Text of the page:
"Subsection (2) above does not prevent the giving of any relief or the issue of any process with the written consent of the State concerned; and any such consent (which may be contained in a prior agreement) may be expressed so as to apply to a limited extent or generally; but a provision merely submitting to the jurisdiction of the Courts is not to be regarded as a consent for the purposes of this subsection."
In light of the fact that TCC knew that Pakistan was pursuing arguments on adjudicative immunity in two other jurisdictions, it was incumbent upon TCC to bring this to the Court's attention. This is clear from the decision of Teare J in the English High Court case of Gold Reserve Inc v Bolivarian Republic of Venezuela.3 I should also add, that even if TCC had advanced a case at the ex parte stage that there was submission by agreement by reason of the ICSID Convention, this was not a matter which TCC could unilaterally decide was so hopeless that they had no need to mention it to the Court under its obligation of full and frank disclosure.
What then is a 'step in the proceedings'? It has been discussed in several cases. On principle it is a step by which the defendant evinces an election to abide by the Court proceedings and waives his right to ask for an arbitration. Like any election, it must be an unequivocal act done with the knowledge of the material circumstances.
On these authorities, it seems to me that in order to deprive a defendant of his recourse to arbitration a 'step in the proceedings' must be one which impliedly affirms the correctness of the proceedings and the willingness of the defendant to go along with a determination by the Courts of law instead of arbitration.
Applying this principle, the defendants here were presented with a writ endorsed with a statement of claim which was very defective. They applied, quite properly, to strike it out. That was not an affirmation of the correctness of the proceedings. Quite the contrary. It was a disaffirmation of them. It was not a 'step in the proceedings' such as to debar the defendants from applying for a stay.
Moreover, Article 54(1) of the Convention imposes on Pakistan, as a contracting state, an obligation to allow recognition and enforcement of the award before its own courts. Article 54(1) places no obligation on Pakistan, at all, before the BVI courts and so it cannot constitute a waiver by Pakistan of its immunity or anything else.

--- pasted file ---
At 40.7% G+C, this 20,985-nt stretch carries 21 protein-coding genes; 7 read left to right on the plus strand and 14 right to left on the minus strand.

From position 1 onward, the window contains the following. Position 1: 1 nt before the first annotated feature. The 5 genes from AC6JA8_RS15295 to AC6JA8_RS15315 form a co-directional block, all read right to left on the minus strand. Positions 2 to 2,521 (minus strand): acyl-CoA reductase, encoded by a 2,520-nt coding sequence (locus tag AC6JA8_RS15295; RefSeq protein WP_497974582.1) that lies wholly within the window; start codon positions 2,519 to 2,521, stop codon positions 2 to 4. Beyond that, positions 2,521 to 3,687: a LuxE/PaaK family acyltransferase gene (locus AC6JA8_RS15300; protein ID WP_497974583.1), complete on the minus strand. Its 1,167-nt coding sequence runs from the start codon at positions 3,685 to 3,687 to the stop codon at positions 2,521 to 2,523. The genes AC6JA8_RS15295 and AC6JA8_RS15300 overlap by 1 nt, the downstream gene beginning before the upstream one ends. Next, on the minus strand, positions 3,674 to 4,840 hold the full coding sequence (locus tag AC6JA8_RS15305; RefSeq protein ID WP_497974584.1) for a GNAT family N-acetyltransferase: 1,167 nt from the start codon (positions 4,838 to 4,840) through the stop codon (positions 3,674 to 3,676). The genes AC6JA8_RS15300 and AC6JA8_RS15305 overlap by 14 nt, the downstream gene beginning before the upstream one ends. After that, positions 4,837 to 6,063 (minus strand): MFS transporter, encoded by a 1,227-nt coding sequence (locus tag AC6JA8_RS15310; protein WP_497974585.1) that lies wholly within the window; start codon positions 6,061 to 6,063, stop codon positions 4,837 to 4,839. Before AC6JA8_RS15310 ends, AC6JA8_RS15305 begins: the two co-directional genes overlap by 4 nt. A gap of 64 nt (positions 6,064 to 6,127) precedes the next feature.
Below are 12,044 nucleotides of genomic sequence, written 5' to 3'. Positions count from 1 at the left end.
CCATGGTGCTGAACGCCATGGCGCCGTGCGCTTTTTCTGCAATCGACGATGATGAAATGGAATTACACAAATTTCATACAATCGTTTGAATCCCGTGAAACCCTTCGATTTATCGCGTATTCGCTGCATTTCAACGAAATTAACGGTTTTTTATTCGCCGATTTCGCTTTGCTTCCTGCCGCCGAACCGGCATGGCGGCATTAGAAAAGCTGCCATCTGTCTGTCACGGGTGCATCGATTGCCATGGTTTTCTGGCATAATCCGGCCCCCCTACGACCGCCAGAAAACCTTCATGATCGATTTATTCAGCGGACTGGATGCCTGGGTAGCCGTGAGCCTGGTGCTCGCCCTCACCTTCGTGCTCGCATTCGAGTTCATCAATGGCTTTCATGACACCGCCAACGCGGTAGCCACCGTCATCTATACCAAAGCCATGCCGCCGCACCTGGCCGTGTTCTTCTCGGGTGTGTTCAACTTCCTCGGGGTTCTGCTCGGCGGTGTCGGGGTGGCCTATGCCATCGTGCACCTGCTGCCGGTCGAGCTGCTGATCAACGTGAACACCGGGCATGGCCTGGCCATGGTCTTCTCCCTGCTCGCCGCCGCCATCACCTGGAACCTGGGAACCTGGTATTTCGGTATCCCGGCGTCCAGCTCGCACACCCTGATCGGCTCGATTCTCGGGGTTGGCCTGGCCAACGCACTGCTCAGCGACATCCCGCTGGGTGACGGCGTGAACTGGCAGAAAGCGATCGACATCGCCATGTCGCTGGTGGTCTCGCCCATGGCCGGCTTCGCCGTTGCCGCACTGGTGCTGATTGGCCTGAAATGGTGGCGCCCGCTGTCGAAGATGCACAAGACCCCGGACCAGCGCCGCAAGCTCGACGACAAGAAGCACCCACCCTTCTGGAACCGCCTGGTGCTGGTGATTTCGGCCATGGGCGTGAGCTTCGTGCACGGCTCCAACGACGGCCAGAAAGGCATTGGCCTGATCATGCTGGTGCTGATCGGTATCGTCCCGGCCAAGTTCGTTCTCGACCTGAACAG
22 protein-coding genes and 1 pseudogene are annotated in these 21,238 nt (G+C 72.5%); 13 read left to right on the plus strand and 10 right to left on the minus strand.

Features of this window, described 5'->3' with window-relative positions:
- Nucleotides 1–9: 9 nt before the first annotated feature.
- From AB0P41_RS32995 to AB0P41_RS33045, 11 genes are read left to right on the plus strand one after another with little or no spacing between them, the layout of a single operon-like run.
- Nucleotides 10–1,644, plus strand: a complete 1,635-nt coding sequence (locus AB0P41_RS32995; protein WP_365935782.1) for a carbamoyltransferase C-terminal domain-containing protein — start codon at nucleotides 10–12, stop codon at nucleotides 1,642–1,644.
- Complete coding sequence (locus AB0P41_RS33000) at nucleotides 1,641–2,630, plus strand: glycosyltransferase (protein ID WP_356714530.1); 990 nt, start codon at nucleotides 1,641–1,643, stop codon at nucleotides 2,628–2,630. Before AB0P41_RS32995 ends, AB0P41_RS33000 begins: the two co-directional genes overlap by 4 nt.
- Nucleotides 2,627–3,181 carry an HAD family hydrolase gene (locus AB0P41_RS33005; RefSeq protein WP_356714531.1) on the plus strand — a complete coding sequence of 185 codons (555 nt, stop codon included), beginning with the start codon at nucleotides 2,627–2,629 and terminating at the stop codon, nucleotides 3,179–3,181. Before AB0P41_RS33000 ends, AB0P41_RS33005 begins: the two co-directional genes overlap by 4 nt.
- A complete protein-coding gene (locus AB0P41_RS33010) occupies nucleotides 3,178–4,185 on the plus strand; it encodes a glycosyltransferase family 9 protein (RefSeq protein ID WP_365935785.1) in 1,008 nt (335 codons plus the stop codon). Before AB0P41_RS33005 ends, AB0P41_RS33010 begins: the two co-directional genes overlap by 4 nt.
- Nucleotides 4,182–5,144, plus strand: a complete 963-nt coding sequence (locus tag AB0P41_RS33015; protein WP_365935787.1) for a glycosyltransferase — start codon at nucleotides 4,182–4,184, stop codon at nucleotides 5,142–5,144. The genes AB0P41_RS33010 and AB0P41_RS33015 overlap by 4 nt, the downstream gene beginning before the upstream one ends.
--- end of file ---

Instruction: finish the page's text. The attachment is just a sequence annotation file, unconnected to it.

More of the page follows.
TCC's ex parte presentation adverted only to potential issues of enforcement immunity. It ignored potential issues of adjudicative immunity. That was a significant failure of TCC's duty of full and frank disclosure and fair presentation. As Burnton LJ in E.T.L Euro Telecom International N.V. v Bolivia et al.6 said at paragraph 128:
"Any claimant who wishes to bring proceedings against a state must be in a position to address the issue as to the jurisdiction of the Court when he seeks to invoke the jurisdiction of the Court. If he seeks an injunction against the state on an application without notice he must do so then. The Court must then consider the question of state immunity. Since it is required by section 1, subsection (2) of the 1978 Act, to give effect to the immunity, even if the state does not appear, where injunctive relief is sought the claimant must deal both with the immunity from the adjudicative jurisdiction of the Court and with the immunity from enforcement. It is simply not open to such a claimant to complain that he is not in a position to deal with such jurisdictional issues on its application without notice, and this is even more so on an application on notice. In a case such as the present, the Court must consider and decide the question of state immunity at as early a stage on the proceedings as practicable."
TCC had submitted that service was not necessary because, first, our CPR envisages that an ex parte application is to be supported by an affidavit in order to achieve registration and subsequent enforcement of an arbitration award and, secondly, there are two English cases, General Dynamics United Kingdom Ltd v State of Libya7 and Union Fenosa Gas SA v Arab Republic of Egypt8 which support a proposition that service is not required.
The general rule is that an application -
(a) for permission to enforce an award; or